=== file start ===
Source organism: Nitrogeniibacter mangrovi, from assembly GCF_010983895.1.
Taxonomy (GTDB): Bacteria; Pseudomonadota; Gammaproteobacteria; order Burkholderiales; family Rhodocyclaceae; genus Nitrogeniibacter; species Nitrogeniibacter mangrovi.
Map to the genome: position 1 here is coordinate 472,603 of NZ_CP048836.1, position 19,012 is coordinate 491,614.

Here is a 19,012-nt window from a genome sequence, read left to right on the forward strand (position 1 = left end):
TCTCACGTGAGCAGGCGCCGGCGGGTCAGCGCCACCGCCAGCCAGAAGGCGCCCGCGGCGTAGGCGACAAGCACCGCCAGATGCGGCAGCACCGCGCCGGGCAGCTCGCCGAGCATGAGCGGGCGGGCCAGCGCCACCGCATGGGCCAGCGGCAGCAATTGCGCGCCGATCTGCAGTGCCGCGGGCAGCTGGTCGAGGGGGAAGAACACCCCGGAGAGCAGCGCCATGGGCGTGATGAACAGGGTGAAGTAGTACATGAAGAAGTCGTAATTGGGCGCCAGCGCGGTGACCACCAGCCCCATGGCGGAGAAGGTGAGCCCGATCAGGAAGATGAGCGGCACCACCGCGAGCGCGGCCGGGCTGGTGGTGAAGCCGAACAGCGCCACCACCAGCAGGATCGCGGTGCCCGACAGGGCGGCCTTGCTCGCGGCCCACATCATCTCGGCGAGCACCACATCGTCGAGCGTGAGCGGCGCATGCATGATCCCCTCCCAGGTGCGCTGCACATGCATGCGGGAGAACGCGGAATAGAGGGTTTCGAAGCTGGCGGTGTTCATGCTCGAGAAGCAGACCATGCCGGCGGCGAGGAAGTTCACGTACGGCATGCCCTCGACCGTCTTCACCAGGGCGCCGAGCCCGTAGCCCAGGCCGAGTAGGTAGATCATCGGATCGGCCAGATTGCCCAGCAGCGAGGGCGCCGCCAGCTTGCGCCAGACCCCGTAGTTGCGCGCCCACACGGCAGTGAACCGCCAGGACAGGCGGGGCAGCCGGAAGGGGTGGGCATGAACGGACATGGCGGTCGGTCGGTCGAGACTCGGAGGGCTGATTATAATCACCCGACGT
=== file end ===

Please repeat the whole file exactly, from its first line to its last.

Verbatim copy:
Source organism: Nitrogeniibacter mangrovi, from assembly GCF_010983895.1.
Taxonomy (GTDB): Bacteria; Pseudomonadota; Gammaproteobacteria; order Burkholderiales; family Rhodocyclaceae; genus Nitrogeniibacter; species Nitrogeniibacter mangrovi.
Map to the genome: position 1 here is coordinate 472,603 of NZ_CP048836.1, position 19,012 is coordinate 491,614.

Here is a 19,012-nt window from a genome sequence, read left to right on the forward strand (position 1 = left end):
TCTCACGTGAGCAGGCGCCGGCGGGTCAGCGCCACCGCCAGCCAGAAGGCGCCCGCGGCGTAGGCGACAAGCACCGCCAGATGCGGCAGCACCGCGCCGGGCAGCTCGCCGAGCATGAGCGGGCGGGCCAGCGCCACCGCATGGGCCAGCGGCAGCAATTGCGCGCCGATCTGCAGTGCCGCGGGCAGCTGGTCGAGGGGGAAGAACACCCCGGAGAGCAGCGCCATGGGCGTGATGAACAGGGTGAAGTAGTACATGAAGAAGTCGTAATTGGGCGCCAGCGCGGTGACCACCAGCCCCATGGCGGAGAAGGTGAGCCCGATCAGGAAGATGAGCGGCACCACCGCGAGCGCGGCCGGGCTGGTGGTGAAGCCGAACAGCGCCACCACCAGCAGGATCGCGGTGCCCGACAGGGCGGCCTTGCTCGCGGCCCACATCATCTCGGCGAGCACCACATCGTCGAGCGTGAGCGGCGCATGCATGATCCCCTCCCAGGTGCGCTGCACATGCATGCGGGAGAACGCGGAATAGAGGGTTTCGAAGCTGGCGGTGTTCATGCTCGAGAAGCAGACCATGCCGGCGGCGAGGAAGTTCACGTACGGCATGCCCTCGACCGTCTTCACCAGGGCGCCGAGCCCGTAGCCCAGGCCGAGTAGGTAGATCATCGGATCGGCCAGATTGCCCAGCAGCGAGGGCGCCGCCAGCTTGCGCCAGACCCCGTAGTTGCGCGCCCACACGGCAGTGAACCGCCAGGACAGGCGGGGCAGCCGGAAGGGGTGGGCATGAACGGACATGGCGGTCGGTCGGTCGAGACTCGGAGGGCTGATTATAATCACCCGACGT